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I want to execute gradle build without executing the unit tests. I tried:

$ gradle -Dskip.tests build

That doesn't seem to do anything. Is there some other command I could use?

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Maybe this helps you Gradle Buil without tests – Max Jun 10 '14 at 10:23
Are you using Java?? – Naggi nagase yoshi Aug 27 '15 at 13:41
up vote 337 down vote accepted

You should use the -x command line argument which excludes any task.


gradle build -x test 


The link in Peter's comment changed. Here is the new one:

Gradle User's guide

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This is the correct answer. 'gradle assemble' will leave out many other tasks too. See this diagram to get an idea. For typical real-life builds, 'gradle assemble' will leave out even more tasks. – Peter Niederwieser Feb 3 '11 at 16:48
Link from @PeterNiederwieser no longer valid. Probably he was referring to this diagram: – david Aug 12 '12 at 18:23
Works though you may need to add e.g. -x integTest and so on, so not as convenient as Maven’s blanket -DskipTests. – Jesse Glick Aug 16 '13 at 16:37


gradle assemble

To list all available tasks for your project, try:

gradle tasks


This may not seem the most correct answer at first, but read carefully gradle tasks output or docs.

Build tasks
assemble - Assembles the outputs of this project.
build - Assembles and tests this project.
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As an additional hint in case you are debugging your unit tests: gradle assemble will not compile the main files. If you work in getting your unit test fixed then you need gradle assemble testClasses — I think that the build task naming is quite confusing. – Martin Feb 25 '15 at 7:47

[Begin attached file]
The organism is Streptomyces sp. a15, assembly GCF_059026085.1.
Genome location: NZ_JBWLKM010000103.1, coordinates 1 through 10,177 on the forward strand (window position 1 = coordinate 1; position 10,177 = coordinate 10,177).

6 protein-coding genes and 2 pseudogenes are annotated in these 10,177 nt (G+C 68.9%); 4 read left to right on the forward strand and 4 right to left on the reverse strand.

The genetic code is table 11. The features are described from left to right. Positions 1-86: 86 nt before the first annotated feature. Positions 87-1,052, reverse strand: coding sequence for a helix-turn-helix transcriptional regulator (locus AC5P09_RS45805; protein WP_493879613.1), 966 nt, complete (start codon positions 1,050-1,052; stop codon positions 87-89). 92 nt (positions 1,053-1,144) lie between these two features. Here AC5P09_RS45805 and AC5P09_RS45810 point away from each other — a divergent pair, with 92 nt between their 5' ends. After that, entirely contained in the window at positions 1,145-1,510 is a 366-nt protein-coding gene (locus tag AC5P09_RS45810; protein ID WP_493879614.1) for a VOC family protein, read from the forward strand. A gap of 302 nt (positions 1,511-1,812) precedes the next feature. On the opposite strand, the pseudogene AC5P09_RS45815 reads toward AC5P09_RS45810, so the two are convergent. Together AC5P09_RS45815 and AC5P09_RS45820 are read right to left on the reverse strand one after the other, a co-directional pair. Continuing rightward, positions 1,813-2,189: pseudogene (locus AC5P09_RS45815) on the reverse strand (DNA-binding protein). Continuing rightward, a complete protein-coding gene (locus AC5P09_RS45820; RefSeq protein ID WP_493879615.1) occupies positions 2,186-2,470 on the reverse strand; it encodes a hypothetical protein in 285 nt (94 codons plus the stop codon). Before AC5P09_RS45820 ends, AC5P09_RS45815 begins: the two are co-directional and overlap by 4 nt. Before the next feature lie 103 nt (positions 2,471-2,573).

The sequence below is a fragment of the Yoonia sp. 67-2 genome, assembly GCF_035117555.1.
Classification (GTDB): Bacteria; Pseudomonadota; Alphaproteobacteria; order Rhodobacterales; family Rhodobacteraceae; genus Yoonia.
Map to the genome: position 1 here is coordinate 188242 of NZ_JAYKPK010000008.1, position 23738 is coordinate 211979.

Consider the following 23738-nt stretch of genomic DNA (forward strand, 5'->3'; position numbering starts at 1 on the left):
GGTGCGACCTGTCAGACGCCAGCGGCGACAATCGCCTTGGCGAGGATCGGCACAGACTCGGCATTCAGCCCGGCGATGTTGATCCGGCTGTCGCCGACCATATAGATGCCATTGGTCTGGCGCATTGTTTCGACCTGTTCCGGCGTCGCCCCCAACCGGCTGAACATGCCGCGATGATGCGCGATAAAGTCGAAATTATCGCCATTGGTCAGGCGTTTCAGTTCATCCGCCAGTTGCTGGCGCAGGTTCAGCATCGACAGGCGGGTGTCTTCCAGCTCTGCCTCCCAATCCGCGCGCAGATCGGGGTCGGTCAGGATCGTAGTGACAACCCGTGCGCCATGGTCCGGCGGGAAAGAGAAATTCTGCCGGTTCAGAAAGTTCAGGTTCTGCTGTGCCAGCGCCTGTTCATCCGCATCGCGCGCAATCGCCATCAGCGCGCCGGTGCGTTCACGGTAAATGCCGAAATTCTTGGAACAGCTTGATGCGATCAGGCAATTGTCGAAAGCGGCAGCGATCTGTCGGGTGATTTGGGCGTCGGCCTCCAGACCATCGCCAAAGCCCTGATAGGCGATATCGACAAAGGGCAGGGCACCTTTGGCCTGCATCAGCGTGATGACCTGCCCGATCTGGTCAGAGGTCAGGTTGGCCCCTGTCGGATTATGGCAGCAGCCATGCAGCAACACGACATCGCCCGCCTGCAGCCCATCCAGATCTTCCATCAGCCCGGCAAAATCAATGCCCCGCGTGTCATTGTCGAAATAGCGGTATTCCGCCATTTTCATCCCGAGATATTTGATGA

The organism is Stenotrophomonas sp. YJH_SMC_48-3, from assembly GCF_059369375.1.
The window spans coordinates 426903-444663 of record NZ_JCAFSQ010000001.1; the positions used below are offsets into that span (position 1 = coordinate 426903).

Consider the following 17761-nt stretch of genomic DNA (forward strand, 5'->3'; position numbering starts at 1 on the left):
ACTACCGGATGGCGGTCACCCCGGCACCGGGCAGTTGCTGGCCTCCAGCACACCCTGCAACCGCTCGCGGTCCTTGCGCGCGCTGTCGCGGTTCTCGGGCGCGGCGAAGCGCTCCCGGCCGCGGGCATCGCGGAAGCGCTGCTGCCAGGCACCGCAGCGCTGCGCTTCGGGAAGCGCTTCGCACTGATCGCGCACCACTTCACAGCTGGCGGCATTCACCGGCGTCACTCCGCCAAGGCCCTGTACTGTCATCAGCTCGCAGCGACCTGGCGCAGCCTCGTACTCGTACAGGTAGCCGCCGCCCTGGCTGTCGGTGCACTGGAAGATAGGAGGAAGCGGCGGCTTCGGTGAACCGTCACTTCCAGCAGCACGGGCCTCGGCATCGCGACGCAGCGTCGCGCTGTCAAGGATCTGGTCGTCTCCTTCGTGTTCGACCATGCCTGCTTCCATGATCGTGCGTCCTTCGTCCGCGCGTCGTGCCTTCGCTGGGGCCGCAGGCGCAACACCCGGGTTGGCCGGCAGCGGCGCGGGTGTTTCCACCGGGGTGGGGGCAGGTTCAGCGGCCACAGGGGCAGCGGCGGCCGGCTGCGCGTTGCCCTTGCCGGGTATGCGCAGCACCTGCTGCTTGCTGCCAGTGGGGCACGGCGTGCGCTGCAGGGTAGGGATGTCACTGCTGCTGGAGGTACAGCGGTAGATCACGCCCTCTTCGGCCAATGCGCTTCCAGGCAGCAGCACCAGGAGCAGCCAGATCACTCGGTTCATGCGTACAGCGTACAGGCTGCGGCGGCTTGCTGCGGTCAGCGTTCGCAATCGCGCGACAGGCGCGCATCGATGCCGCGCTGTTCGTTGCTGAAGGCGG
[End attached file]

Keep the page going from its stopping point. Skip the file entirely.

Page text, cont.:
The accepted answer is the correct one.

OTOH, the way I previously solved this was to add the following to all projects:

test.onlyIf { ! Boolean.getBoolean('skip.tests') }

Run the build with -Dskip.tests=true and all test tasks will be skipped.

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For me this is still the only working option as the -x test seems to only work on the starting project but not for dependencies in a multi project build (tested on gradle 2.1). Put the test.onlyif ... in a configure(subprojects.findAll {javaProjects.contains(}) {} block in your root build.gradle and it will work for all projects. – timm Oct 11 '14 at 8:07
I like this solution better and more flexible. – Arun Sangal Jan 22 at 20:39


To exclude any task from gradle use -x command-line option. See the below example

task compile << {
    println 'task compile'

task compileTest(dependsOn: compile) << {
    println 'compile test'

task runningTest(dependsOn: compileTest) << {
    println 'running test'
task dist(dependsOn:[runningTest, compileTest, compile]) << {
    println 'running distribution job'

Output of gradle -q dist -x runningTest

task compile
compile test
running distribution job

Hope this would give you the basic

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